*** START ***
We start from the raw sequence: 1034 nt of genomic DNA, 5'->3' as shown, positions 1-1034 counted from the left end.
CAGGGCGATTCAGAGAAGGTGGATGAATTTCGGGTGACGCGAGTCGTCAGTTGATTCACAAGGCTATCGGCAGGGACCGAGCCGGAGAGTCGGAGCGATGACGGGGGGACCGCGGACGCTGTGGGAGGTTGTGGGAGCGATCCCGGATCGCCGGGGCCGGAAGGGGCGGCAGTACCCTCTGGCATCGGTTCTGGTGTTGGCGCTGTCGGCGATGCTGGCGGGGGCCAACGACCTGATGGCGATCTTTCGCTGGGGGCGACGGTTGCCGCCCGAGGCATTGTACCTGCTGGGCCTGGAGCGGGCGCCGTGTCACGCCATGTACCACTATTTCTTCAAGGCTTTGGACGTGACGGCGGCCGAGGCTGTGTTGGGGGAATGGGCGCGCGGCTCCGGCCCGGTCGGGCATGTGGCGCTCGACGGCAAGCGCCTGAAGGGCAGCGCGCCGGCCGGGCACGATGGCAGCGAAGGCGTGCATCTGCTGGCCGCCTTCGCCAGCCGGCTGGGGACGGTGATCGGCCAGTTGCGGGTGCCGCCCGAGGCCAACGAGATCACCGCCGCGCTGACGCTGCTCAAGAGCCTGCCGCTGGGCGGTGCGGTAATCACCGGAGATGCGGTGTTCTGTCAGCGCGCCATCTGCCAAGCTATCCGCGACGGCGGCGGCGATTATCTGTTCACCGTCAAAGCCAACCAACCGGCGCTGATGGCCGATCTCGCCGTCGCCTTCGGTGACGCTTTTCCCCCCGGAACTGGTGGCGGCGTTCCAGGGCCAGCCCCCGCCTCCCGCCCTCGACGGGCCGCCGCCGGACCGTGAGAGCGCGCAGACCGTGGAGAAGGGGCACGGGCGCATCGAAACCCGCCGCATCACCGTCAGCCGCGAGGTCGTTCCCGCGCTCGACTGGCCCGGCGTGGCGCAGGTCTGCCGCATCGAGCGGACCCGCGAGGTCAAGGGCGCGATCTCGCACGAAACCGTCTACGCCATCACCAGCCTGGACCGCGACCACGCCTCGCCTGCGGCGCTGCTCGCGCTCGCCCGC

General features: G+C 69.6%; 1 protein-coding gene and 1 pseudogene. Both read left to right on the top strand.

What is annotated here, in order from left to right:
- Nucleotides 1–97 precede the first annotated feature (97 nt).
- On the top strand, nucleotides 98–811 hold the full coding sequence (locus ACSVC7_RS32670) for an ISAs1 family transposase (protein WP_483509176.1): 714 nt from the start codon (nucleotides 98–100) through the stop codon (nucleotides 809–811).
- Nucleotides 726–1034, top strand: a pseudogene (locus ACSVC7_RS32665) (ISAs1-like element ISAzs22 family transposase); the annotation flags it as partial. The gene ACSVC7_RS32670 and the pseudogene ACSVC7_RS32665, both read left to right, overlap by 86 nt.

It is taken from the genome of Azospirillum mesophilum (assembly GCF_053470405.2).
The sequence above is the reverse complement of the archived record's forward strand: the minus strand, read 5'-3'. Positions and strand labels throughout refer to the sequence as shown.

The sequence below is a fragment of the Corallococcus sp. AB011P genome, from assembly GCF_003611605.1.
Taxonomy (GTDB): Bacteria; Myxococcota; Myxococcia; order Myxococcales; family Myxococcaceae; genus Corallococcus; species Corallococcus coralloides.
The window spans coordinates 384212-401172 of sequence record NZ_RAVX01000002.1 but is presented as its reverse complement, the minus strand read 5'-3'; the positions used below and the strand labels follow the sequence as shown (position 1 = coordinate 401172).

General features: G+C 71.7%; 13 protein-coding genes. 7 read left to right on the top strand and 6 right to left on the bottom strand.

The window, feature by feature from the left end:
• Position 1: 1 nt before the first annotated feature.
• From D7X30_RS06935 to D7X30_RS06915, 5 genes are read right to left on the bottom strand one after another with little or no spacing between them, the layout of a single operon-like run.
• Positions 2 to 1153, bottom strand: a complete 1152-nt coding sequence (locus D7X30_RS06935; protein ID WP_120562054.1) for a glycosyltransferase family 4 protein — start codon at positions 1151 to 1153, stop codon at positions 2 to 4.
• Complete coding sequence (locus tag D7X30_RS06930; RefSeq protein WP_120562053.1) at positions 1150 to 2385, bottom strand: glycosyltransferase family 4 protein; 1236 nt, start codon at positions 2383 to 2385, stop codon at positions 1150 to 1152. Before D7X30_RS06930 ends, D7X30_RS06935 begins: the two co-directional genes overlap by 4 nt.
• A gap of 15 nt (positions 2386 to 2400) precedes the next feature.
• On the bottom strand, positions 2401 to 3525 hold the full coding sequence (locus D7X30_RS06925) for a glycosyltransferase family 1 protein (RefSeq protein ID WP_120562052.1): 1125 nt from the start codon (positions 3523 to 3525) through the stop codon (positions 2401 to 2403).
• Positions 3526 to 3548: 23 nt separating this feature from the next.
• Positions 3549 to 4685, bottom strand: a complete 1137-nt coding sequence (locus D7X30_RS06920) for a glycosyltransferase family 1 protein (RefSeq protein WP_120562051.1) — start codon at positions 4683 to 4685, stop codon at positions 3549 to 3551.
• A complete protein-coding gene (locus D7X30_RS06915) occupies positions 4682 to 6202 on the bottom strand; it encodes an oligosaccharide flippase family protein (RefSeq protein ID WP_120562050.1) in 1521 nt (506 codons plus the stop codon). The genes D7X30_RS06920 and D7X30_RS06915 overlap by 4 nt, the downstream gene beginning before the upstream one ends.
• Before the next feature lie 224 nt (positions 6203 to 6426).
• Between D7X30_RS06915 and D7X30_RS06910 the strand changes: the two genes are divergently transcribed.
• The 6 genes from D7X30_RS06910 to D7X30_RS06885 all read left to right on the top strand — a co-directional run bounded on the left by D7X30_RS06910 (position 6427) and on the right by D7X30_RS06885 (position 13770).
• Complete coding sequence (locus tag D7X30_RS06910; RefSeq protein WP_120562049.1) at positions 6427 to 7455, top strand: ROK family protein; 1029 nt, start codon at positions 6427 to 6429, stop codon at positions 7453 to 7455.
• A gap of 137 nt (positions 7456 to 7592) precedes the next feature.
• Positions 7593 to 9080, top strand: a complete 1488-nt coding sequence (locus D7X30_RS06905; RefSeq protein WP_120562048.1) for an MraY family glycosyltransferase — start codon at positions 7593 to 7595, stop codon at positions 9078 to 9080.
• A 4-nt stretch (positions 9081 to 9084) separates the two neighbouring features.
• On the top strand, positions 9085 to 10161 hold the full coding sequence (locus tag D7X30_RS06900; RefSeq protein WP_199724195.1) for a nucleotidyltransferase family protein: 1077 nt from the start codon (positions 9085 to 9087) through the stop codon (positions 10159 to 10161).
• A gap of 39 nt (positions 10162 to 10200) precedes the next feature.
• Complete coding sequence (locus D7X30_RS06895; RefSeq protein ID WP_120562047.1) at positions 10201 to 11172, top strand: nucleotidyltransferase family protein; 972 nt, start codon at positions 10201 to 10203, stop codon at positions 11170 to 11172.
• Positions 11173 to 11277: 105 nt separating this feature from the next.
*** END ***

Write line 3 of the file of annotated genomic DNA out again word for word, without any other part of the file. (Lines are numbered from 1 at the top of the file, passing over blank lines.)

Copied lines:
General features: G+C 69.6%; 1 protein-coding gene and 1 pseudogene. Both read left to right on the top strand.